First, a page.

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Bath Iron Works sends first Arleigh Burke destroyer since ‘restart’ to sea trials

BATH, Maine — The first Arleigh Burke-class destroyer built at Bath Iron Works since the class was restarted left the shipyard for sea trials Monday.

The DDG 115, the future USS Rafael Peralta, headed down the Kennebec for “alpha trials” to test its hull, mechanical and electrical systems, according to a memo circulated internally at BIW and obtained by the Bangor Daily News.

Shipyard mechanics and specialists will operate the destroyer and test the performance of multiple ship systems and equipment including steering, propulsion, desalination, anchoring and navigation.

“We complete more than 1,000 individual checks of her systems to make sure she is ready to go out and return safely and I am very confident in this ship and these people who have worked on her,” Clint Robbins, director of DDG 51 Ships Completion, said in the memo.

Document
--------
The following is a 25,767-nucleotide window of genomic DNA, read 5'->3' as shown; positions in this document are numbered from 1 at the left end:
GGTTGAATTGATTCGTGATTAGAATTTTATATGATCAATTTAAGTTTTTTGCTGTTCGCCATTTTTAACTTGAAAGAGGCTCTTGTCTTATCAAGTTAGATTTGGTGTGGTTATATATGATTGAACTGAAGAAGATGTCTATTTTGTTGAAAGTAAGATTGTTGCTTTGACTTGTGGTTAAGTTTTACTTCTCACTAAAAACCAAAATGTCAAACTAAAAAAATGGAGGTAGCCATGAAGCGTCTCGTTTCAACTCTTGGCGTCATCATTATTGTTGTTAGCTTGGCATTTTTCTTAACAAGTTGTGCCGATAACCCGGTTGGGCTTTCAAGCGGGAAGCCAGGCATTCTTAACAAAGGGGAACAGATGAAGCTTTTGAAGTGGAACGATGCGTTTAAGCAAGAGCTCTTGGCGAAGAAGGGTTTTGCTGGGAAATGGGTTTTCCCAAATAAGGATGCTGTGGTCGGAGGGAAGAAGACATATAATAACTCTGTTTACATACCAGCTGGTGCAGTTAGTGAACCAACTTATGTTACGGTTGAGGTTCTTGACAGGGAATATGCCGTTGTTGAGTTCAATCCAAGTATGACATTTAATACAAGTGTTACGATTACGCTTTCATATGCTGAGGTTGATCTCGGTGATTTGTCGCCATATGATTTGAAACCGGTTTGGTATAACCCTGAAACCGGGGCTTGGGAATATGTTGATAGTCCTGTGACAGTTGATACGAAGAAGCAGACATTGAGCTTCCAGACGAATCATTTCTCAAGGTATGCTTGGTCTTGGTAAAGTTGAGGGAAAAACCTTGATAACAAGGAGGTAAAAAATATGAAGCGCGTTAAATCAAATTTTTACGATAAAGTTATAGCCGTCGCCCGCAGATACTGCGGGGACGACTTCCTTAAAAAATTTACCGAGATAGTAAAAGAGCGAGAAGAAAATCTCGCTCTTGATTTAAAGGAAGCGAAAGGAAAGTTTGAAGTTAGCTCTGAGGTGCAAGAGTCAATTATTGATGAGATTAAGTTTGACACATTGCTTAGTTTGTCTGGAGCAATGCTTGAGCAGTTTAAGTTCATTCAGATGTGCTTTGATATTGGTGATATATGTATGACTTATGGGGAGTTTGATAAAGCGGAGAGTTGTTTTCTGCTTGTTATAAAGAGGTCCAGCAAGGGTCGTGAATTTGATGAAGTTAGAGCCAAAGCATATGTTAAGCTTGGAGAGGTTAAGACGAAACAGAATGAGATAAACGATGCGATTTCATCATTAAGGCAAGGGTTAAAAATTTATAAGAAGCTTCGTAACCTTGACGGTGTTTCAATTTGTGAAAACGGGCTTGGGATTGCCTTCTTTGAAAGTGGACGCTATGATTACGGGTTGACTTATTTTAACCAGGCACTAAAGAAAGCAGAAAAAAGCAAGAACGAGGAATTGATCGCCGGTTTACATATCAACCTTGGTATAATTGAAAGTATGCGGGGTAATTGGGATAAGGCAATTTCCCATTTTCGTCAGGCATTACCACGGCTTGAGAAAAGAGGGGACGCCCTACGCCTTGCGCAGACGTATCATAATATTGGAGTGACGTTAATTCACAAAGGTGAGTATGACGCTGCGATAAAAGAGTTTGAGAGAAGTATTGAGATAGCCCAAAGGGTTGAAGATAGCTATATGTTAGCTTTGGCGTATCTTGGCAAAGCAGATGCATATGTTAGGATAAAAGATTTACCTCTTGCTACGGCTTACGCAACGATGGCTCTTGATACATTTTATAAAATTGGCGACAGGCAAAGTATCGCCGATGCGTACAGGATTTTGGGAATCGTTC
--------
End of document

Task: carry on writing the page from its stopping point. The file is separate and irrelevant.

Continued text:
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The DDG 115 was named for U.S. Marine Corps Sgt. Rafael Peralta, who was killed in the Battle of Fallujah and posthumously awarded the Navy Cross for heroism.

Peralta, 25, of San Diego was killed in November 2004 while he and other Marines were clearing houses of insurgents. As the insurgents fled, one tossed a grenade that landed next to Peralta, who reached out and pulled the grenade to his body. He absorbed the blast, shielding his fellow Marines who were only feet away.

The $1.5 billion destroyer was christened Oct. 31 and launched the following day. According to the San Diego Union-Tribune, it will be homeported in San Diego.

The last Arleigh Burke built at Bath Iron Works, the USS Michael Murphy (DDG 112), was delivered to the Navy in September 2012.

The class was restarted in 2010 after the Navy truncated the DDG 1000 “Zumwalt” class of guided missile destroyers at three, all of which were built at BIW.

On Sept. 15, the U.S. Coast Guard announced that BIW had been unsuccessful in its bid to build a new class of offshore patrol cutters.

“This restart ship, Rafael Peralta, and the DDG-51 Program represent the future of shipbuilding for BIW and will be a vital platform for the Navy,” the memo stated.


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